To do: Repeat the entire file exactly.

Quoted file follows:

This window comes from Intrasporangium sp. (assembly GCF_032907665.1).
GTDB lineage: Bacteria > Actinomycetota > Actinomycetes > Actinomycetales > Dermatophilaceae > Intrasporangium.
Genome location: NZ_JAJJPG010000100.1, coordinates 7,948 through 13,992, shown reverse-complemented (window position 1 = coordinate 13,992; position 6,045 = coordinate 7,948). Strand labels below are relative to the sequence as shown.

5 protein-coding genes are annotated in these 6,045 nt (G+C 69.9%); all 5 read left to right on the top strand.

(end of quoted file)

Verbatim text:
This window comes from Intrasporangium sp. (assembly GCF_032907665.1).
GTDB lineage: Bacteria > Actinomycetota > Actinomycetes > Actinomycetales > Dermatophilaceae > Intrasporangium.
Genome location: NZ_JAJJPG010000100.1, coordinates 7,948 through 13,992, shown reverse-complemented (window position 1 = coordinate 13,992; position 6,045 = coordinate 7,948). Strand labels below are relative to the sequence as shown.

5 protein-coding genes are annotated in these 6,045 nt (G+C 69.9%); all 5 read left to right on the top strand.